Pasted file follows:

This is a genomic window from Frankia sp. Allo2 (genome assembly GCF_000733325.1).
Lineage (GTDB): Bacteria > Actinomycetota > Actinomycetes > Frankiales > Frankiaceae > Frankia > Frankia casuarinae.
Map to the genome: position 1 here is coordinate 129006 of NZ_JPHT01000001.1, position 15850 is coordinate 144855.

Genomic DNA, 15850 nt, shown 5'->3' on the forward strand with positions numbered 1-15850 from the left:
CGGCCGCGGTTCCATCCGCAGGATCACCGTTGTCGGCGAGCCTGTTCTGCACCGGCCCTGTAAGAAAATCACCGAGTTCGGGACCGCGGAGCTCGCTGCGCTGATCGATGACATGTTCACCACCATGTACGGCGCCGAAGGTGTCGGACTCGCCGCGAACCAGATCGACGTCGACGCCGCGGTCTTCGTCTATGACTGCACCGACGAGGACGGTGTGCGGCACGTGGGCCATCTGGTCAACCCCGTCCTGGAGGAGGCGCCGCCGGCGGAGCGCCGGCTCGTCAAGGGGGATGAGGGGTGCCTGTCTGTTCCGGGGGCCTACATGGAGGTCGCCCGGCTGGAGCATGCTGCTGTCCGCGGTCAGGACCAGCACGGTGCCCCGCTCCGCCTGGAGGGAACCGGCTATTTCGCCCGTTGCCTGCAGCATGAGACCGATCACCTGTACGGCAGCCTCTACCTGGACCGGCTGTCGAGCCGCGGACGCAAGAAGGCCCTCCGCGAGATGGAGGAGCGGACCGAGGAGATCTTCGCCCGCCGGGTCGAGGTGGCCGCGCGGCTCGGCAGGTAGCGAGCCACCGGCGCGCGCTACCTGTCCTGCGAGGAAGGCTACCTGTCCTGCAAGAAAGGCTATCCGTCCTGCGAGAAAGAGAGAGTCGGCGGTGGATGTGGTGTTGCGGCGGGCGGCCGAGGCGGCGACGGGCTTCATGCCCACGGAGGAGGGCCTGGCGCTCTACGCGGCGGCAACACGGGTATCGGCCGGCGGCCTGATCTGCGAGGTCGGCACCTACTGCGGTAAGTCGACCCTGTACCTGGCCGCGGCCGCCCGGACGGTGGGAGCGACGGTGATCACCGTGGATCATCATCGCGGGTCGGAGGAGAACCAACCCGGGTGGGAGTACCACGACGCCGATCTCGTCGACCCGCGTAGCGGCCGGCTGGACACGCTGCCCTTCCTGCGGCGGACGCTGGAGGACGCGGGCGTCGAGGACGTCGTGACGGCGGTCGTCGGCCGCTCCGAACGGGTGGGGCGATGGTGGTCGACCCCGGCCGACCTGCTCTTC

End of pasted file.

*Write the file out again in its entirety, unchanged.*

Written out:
This is a genomic window from Frankia sp. Allo2 (genome assembly GCF_000733325.1).
Lineage (GTDB): Bacteria > Actinomycetota > Actinomycetes > Frankiales > Frankiaceae > Frankia > Frankia casuarinae.
Map to the genome: position 1 here is coordinate 129006 of NZ_JPHT01000001.1, position 15850 is coordinate 144855.

Genomic DNA, 15850 nt, shown 5'->3' on the forward strand with positions numbered 1-15850 from the left:
CGGCCGCGGTTCCATCCGCAGGATCACCGTTGTCGGCGAGCCTGTTCTGCACCGGCCCTGTAAGAAAATCACCGAGTTCGGGACCGCGGAGCTCGCTGCGCTGATCGATGACATGTTCACCACCATGTACGGCGCCGAAGGTGTCGGACTCGCCGCGAACCAGATCGACGTCGACGCCGCGGTCTTCGTCTATGACTGCACCGACGAGGACGGTGTGCGGCACGTGGGCCATCTGGTCAACCCCGTCCTGGAGGAGGCGCCGCCGGCGGAGCGCCGGCTCGTCAAGGGGGATGAGGGGTGCCTGTCTGTTCCGGGGGCCTACATGGAGGTCGCCCGGCTGGAGCATGCTGCTGTCCGCGGTCAGGACCAGCACGGTGCCCCGCTCCGCCTGGAGGGAACCGGCTATTTCGCCCGTTGCCTGCAGCATGAGACCGATCACCTGTACGGCAGCCTCTACCTGGACCGGCTGTCGAGCCGCGGACGCAAGAAGGCCCTCCGCGAGATGGAGGAGCGGACCGAGGAGATCTTCGCCCGCCGGGTCGAGGTGGCCGCGCGGCTCGGCAGGTAGCGAGCCACCGGCGCGCGCTACCTGTCCTGCGAGGAAGGCTACCTGTCCTGCAAGAAAGGCTATCCGTCCTGCGAGAAAGAGAGAGTCGGCGGTGGATGTGGTGTTGCGGCGGGCGGCCGAGGCGGCGACGGGCTTCATGCCCACGGAGGAGGGCCTGGCGCTCTACGCGGCGGCAACACGGGTATCGGCCGGCGGCCTGATCTGCGAGGTCGGCACCTACTGCGGTAAGTCGACCCTGTACCTGGCCGCGGCCGCCCGGACGGTGGGAGCGACGGTGATCACCGTGGATCATCATCGCGGGTCGGAGGAGAACCAACCCGGGTGGGAGTACCACGACGCCGATCTCGTCGACCCGCGTAGCGGCCGGCTGGACACGCTGCCCTTCCTGCGGCGGACGCTGGAGGACGCGGGCGTCGAGGACGTCGTGACGGCGGTCGTCGGCCGCTCCGAACGGGTGGGGCGATGGTGGTCGACCCCGGCCGACCTGCTCTTC